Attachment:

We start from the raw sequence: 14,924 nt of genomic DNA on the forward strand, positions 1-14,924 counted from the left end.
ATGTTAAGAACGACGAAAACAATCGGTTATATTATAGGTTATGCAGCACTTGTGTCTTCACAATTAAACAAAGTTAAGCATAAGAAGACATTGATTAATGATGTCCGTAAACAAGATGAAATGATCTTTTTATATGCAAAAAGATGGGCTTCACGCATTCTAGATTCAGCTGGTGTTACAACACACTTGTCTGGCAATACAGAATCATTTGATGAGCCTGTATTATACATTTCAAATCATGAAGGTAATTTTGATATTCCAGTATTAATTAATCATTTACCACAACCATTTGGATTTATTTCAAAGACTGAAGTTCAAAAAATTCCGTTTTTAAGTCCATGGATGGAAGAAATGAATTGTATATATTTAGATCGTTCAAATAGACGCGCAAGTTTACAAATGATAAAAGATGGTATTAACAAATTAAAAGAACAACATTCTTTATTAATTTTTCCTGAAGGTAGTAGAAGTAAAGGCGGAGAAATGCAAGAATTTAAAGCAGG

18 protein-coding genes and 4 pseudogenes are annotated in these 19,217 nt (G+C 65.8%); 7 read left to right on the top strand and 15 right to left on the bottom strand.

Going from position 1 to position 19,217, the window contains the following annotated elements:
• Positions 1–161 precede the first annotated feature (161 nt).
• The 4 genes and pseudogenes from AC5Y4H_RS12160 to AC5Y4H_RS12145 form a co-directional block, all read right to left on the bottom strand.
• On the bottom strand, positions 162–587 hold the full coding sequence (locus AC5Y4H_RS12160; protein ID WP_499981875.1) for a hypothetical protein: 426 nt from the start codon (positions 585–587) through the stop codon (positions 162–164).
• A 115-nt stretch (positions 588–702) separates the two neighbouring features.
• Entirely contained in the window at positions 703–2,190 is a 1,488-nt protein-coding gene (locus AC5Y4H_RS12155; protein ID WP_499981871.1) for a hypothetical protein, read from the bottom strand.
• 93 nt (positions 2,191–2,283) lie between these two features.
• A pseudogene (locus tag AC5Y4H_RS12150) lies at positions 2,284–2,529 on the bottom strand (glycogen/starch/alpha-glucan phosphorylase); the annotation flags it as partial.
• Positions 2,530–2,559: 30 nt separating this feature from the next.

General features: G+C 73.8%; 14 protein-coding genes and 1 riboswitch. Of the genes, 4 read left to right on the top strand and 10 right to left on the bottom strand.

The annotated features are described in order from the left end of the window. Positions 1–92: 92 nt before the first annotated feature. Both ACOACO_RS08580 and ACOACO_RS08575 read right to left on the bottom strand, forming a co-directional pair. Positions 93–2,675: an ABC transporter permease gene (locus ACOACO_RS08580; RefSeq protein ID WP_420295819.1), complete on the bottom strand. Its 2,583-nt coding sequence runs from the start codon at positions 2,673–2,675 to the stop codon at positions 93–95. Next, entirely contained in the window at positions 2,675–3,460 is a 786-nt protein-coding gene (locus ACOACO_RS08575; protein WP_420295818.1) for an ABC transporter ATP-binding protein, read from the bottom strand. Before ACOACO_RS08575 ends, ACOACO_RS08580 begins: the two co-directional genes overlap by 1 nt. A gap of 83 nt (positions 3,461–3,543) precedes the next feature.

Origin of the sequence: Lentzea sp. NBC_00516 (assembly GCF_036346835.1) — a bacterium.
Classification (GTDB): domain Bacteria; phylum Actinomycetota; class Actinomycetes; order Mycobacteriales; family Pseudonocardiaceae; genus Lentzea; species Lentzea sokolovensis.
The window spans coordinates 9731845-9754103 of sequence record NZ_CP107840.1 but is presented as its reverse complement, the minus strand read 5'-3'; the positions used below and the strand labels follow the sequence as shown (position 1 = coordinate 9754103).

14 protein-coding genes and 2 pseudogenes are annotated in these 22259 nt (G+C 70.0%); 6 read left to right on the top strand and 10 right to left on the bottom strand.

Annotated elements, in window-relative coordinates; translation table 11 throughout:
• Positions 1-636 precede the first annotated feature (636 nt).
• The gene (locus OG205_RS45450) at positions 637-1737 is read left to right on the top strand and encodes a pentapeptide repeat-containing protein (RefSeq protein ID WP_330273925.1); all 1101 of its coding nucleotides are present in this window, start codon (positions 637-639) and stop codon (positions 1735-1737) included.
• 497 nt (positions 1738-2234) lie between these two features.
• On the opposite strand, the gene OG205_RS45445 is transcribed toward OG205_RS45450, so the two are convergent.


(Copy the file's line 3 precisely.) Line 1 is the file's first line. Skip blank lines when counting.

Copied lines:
18 protein-coding genes and 4 pseudogenes are annotated in these 19,217 nt (G+C 65.8%); 7 read left to right on the top strand and 15 right to left on the bottom strand.